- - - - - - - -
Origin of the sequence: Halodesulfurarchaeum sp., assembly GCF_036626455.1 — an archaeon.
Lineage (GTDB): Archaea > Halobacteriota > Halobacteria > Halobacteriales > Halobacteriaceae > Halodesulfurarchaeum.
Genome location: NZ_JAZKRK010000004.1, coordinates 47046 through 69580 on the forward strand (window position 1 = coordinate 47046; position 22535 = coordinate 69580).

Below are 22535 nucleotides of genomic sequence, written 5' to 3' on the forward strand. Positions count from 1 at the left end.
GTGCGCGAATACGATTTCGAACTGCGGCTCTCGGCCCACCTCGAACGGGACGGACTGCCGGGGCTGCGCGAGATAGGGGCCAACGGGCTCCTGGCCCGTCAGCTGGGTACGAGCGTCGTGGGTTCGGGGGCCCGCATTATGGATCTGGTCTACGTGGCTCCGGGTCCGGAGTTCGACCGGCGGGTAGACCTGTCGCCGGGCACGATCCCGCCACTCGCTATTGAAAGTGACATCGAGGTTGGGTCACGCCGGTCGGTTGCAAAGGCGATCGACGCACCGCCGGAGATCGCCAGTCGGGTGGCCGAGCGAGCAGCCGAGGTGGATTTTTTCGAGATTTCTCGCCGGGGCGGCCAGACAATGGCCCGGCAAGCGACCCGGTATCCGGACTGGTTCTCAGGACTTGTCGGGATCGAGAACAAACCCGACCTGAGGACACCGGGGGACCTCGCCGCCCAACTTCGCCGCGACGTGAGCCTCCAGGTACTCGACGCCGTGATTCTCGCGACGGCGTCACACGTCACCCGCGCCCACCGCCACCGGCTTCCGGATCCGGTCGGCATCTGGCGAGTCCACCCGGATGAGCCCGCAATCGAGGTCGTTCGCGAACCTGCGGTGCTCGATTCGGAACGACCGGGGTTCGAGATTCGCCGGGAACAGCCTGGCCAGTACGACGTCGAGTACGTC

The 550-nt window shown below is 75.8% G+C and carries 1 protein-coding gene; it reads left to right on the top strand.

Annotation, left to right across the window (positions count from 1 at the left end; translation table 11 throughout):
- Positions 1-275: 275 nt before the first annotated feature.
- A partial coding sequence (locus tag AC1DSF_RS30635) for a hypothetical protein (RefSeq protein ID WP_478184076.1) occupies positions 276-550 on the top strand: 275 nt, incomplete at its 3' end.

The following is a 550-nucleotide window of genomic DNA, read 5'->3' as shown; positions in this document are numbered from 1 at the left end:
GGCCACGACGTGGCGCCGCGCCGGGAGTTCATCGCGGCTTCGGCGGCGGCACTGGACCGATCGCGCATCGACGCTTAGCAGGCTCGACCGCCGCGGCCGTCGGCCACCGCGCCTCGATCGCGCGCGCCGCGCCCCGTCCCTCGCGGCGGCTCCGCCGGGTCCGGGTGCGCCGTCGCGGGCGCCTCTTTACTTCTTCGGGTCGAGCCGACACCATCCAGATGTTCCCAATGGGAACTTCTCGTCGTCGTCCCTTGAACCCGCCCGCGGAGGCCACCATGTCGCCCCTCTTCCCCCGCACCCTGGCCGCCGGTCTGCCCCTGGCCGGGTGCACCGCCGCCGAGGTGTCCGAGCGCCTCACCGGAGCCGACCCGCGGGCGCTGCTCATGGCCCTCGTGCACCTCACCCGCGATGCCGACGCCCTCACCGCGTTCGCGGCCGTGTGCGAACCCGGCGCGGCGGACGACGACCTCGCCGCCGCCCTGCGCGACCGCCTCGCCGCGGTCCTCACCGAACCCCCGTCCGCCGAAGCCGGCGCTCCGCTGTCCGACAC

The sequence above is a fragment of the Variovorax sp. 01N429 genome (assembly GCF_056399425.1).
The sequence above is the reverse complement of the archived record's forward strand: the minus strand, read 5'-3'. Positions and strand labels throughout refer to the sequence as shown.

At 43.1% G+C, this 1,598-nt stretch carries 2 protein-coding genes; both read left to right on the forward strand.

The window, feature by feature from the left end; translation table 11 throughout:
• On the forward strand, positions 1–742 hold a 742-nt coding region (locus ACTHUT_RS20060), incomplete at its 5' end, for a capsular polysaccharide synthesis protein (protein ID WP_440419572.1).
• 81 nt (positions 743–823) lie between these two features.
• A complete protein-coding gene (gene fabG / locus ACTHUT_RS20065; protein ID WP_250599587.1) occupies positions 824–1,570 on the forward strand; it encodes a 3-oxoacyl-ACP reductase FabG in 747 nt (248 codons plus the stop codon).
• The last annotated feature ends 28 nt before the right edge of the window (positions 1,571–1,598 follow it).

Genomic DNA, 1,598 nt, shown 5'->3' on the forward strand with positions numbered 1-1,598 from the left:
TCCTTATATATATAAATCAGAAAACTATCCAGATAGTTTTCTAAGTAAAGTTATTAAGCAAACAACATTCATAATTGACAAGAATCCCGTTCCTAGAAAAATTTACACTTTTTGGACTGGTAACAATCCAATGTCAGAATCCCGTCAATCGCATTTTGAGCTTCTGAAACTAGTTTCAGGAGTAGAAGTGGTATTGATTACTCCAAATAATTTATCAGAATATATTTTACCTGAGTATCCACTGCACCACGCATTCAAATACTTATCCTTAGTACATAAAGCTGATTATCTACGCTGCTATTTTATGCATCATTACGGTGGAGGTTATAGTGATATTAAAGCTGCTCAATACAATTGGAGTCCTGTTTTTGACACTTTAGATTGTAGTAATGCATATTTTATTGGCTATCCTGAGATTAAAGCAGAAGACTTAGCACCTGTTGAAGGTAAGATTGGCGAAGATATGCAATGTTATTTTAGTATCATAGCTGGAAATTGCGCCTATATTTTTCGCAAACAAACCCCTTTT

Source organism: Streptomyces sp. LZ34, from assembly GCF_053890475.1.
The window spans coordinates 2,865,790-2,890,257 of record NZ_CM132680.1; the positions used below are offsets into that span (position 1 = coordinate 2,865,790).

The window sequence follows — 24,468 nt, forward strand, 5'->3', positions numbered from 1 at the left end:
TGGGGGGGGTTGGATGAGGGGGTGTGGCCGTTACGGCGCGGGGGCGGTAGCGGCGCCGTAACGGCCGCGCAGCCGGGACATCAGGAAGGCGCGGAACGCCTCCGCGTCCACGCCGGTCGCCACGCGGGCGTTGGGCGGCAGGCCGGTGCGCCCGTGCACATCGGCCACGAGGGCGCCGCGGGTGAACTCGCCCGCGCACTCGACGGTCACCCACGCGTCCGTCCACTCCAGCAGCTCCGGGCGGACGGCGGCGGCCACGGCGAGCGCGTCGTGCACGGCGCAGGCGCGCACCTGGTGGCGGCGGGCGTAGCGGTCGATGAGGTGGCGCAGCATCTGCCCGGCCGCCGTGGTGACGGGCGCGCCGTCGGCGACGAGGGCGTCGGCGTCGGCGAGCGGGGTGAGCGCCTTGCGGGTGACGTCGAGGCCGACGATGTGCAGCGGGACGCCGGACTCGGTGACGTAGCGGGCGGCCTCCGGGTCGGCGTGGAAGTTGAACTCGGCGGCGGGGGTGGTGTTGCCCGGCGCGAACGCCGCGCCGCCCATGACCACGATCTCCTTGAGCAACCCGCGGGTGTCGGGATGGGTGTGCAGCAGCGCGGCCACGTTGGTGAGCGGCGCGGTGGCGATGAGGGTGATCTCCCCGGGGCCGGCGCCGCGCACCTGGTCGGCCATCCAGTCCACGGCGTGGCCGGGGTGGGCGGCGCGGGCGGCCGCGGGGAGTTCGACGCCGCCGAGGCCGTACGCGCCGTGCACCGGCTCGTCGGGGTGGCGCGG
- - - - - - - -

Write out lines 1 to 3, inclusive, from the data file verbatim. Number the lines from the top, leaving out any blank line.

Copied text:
Origin of the sequence: Halodesulfurarchaeum sp., assembly GCF_036626455.1 — an archaeon.
Lineage (GTDB): Archaea > Halobacteriota > Halobacteria > Halobacteriales > Halobacteriaceae > Halodesulfurarchaeum.
Genome location: NZ_JAZKRK010000004.1, coordinates 47046 through 69580 on the forward strand (window position 1 = coordinate 47046; position 22535 = coordinate 69580).